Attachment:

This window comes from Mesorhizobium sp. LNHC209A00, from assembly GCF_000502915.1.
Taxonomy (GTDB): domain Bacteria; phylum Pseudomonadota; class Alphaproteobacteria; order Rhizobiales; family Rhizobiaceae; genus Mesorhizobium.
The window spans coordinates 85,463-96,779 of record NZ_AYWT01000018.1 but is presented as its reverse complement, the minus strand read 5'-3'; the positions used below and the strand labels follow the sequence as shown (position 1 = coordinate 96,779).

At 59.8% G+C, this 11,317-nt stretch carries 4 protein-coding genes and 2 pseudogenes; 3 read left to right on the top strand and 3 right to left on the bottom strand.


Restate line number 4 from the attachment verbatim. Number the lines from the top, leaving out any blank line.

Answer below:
At 59.8% G+C, this 11,317-nt stretch carries 4 protein-coding genes and 2 pseudogenes; 3 read left to right on the top strand and 3 right to left on the bottom strand.